To become a Senior Companion you must be:
55 or older
Willing to serve 15-plus hours per week
Physically able to perform volunteer work
Have reliable transportation
Pass a criminal background check
Senior Companions receive:
A non-taxable monthly stipend of $2.65/hour for income-eligible volunteers
Free liability and accident insurance while volunteering
Monthly educational opportunities
Interested in becoming a Senior Companions volunteer?
Call 208-415-5177 or visit www.seniorcompanionsidaho.org
Top 5 reasons to be a Senior Companions volunteer
1. Impact on Others
Volunteering by advocating for others creates a bond that enriches lives and empowers them to regain physical and emotional health.
2. Develop & Share New Skills
Skills-based volunteering is an excellent opportunity to develop and improve talents that will help keep your brain healthy and active.
3. Live Longer
Those that volunteer have lower mortality rates, greater functional ability, and lower rates of depression.
4. Be Happier
Volunteering builds empathy, strengthens social bonds, and makes you smile.
5. Make New Friends
Volunteering is one of the best ways to meet people who care about the same issues that you do.
6. Reinvest in yourself and impact your community by serving others today!
There are thousands of seniors living in North Idaho, many of them alone, but their days don’t have to be lonely or boring thanks to programs like Senior Companions.
Managed in North Idaho by the Panhandle Health District, the Senior Companions Program provides meaningful retirement opportunities for volunteers who are 55 and older, while bringing support and friendship to their more frail peers who live alone and are unable to drive.
“These people have someone who can come and visit with them. If they need to go to the market, we can take them to that or wherever else they need to go,” said Dolores Hawkins, a longtime Senior Companion volunteer in Kootenai County.
Hawkins and other Senior Companions bring a “servant’s heart” to their volunteerism, said Daniel Perry, Senior Companions Project Director for Panhandle Health District.
“They are truly concerned that the clients - these isolated adults - may be frightened or forgotten,” Perry said.
Perry said the goal of Senior Companions — a Senior Corps program that operates under the umbrella of The Corporation for National and Community Service (CNCS) — is to help the clients live as independently as possible.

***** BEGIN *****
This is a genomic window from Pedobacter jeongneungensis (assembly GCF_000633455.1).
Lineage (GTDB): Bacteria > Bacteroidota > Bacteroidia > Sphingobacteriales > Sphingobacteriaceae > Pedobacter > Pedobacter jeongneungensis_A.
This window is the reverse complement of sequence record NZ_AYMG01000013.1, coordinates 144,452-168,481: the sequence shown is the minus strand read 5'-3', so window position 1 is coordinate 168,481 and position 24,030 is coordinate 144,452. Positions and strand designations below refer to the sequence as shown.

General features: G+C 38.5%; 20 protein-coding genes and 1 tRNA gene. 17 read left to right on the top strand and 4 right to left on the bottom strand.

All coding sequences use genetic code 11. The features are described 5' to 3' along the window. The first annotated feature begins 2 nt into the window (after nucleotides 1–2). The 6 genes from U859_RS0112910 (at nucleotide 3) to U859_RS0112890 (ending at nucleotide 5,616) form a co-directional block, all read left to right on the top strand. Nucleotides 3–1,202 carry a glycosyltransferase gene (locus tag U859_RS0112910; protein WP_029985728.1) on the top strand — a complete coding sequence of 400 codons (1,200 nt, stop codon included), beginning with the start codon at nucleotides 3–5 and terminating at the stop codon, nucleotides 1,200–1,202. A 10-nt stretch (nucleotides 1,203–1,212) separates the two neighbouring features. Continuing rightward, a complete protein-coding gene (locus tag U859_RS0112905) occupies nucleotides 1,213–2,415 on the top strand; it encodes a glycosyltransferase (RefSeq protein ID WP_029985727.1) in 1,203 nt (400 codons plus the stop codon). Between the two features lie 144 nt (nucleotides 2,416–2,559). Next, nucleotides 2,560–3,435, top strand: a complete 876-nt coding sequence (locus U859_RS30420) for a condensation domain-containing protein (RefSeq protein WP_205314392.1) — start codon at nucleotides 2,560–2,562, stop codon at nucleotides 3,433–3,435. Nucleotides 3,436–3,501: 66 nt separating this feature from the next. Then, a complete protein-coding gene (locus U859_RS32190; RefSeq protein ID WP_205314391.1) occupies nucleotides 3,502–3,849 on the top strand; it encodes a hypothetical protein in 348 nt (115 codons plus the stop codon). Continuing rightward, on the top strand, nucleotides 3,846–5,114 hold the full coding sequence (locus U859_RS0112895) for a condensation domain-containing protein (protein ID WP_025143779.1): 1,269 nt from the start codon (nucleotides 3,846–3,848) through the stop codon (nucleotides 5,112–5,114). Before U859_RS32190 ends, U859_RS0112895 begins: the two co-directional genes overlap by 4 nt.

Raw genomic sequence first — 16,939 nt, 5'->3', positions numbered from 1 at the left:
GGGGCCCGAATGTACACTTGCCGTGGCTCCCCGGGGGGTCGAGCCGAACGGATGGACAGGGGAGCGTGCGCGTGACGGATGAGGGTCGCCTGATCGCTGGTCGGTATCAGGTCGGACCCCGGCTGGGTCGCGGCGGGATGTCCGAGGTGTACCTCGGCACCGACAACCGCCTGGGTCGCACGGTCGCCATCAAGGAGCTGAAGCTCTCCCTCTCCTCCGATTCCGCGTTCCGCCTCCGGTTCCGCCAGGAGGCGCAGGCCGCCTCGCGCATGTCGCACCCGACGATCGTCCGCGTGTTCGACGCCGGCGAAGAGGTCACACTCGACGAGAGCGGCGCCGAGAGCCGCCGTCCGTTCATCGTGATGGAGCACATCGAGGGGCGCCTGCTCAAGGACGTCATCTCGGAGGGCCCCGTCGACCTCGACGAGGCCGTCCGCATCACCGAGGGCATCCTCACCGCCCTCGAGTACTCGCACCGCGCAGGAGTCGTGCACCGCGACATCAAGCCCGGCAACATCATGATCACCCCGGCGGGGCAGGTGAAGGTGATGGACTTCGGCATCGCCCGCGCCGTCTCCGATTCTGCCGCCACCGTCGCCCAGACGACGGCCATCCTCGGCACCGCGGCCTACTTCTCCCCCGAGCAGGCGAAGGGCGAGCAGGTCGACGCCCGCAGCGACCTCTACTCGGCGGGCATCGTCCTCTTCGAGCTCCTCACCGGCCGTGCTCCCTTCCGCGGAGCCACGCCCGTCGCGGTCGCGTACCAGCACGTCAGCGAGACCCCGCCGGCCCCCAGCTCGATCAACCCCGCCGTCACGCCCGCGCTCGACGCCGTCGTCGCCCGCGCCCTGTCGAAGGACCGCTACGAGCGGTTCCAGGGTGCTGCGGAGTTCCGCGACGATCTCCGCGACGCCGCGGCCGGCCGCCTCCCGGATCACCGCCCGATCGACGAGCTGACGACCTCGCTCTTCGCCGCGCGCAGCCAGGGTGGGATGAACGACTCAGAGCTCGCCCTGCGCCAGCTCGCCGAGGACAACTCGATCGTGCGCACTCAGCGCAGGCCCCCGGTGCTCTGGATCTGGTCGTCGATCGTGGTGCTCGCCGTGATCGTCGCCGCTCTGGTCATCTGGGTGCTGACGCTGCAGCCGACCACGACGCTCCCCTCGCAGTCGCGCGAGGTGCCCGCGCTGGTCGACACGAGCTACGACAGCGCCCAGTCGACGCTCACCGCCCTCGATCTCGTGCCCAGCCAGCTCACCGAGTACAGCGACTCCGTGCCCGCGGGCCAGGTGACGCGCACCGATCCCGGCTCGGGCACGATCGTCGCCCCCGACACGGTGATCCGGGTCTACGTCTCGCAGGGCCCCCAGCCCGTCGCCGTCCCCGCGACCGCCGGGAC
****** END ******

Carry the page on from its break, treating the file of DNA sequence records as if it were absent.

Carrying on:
The volunteers share their experience with clients and offer companionship in different ways, depending on a client’s needs.
Senior Companions will shop with clients, or they can provide transportation so clients can run errands, participate in community events or get to health care appointments. Sometimes Senior Companions will assist clients with paperwork, or help a client find community resources.
Companions may play cards or a board game with their clients, or they might just sit and reminisce with them while drinking coffee.
Senior Companions volunteers don’t provide any health care.
Services are offered to clients free of charge.
Volunteer companions are matched with clients with compatible interests, Perry said.
“They somehow know to put me with someone who needs attention, who needs someone to talk to,” Hawkins said.
Hawkins’ favorite part of being a volunteer Senior Companion is getting to meet and know many new people.
Good volunteer matches generally share interests in hobbies and personality. Past professions and life experiences are also considered in order to ensure that a volunteer and client will enjoy each others’ company.
No volunteer is required to work with any particular client.
Seniors make up a significant part of the population of Idaho’s five northern counties — the area served by North Idaho’s Senior Companions program.
The Idaho Commission on Aging reported in 2017 that there were 52,773 individuals age 60 and older living in the region. U.S. Census estimates show Idaho’s five northern counties, with senior populations of 24 to 31 percent, have a greater concentration of older residents. The national percentage of seniors in the population is between 15 and 16 percent.
Among the 60-plus crowd in North Idaho, nearly 3,000 live in poverty and 8,800 live alone.
Perry said the Senior Companions Program is now serving about 100 clients throughout the region, with about 30 on a waiting list.
“We’re not short on clients, we’re short on volunteers,” he said.
Each client gets two visits per week, about six hours weekly.
These days, Sophie Larson, another longtime Senior Companions volunteer, is companion to three seniors in Shoshone County where she lives, though she’s worked with as many as eight clients at once.
Some of these seniors receive more visits from Larson than from their families.
“Sometimes I’m amazed at the number of our clients who don’t have family nearby,” Perry said.
There are other clients, homebound adults, whose families are their primary caregivers. For those relatives, Senior Companions volunteer visits offer much-needed respite time.
The program also benefits volunteers, who after retirement, are able to
develop bonds with their clients that enrich their lives, and through their volunteerism, they are often able to maintain, and even sometimes regain, their own physical and emotional health.
Larson, who became a Senior Companion in 2005 after her husband went into assisted living, recalled a time when one of her clients suddenly became ill and had to be rushed to the hospital. When Larson went to see the client, the woman asked for a hug. As they embraced, the client said something that has stayed with Larson ever since.
“She said, ‘You know, Sophie, the day God sent you to me, He sent me an angel.’ I started crying,” Larson said. “A few days later, she died in my arms. It was very sad for me. But I keep going.”
Staff writer Kaye Thornbrugh contributed to this report.